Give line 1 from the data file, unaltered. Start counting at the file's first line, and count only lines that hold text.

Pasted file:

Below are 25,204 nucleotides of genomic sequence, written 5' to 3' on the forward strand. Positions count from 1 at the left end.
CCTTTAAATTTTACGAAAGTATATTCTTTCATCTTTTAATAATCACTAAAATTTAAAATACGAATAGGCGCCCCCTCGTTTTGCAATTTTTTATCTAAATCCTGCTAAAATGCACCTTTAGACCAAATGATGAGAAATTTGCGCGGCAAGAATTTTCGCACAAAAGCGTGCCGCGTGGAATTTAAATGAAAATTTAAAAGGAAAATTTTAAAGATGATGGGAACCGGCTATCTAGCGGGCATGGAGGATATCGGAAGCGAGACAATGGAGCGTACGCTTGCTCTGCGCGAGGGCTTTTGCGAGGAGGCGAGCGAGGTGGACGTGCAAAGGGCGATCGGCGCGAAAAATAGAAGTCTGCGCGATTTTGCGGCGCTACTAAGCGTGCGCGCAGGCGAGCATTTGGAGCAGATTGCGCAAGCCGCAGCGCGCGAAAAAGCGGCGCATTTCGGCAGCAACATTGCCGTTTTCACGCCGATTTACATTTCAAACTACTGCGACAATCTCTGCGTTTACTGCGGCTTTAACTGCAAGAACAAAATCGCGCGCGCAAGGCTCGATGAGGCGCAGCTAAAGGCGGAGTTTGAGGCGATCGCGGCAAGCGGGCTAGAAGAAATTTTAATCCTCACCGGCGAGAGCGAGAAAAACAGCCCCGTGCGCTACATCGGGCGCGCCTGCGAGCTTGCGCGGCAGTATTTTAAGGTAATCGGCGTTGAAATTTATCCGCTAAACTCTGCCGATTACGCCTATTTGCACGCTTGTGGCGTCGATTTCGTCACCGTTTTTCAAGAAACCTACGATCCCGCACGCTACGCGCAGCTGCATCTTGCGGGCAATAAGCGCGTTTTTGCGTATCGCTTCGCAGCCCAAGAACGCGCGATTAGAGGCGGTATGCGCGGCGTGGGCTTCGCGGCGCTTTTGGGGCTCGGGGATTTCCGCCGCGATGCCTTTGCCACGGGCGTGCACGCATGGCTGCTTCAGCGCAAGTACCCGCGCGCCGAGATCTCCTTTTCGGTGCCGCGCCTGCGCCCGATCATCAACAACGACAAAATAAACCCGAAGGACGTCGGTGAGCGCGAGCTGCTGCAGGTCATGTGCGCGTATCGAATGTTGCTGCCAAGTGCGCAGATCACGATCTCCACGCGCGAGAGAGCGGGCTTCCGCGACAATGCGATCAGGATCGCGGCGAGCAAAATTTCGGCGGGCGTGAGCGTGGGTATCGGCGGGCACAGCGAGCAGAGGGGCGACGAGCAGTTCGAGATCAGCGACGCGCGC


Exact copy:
Below are 25,204 nucleotides of genomic sequence, written 5' to 3' on the forward strand. Positions count from 1 at the left end.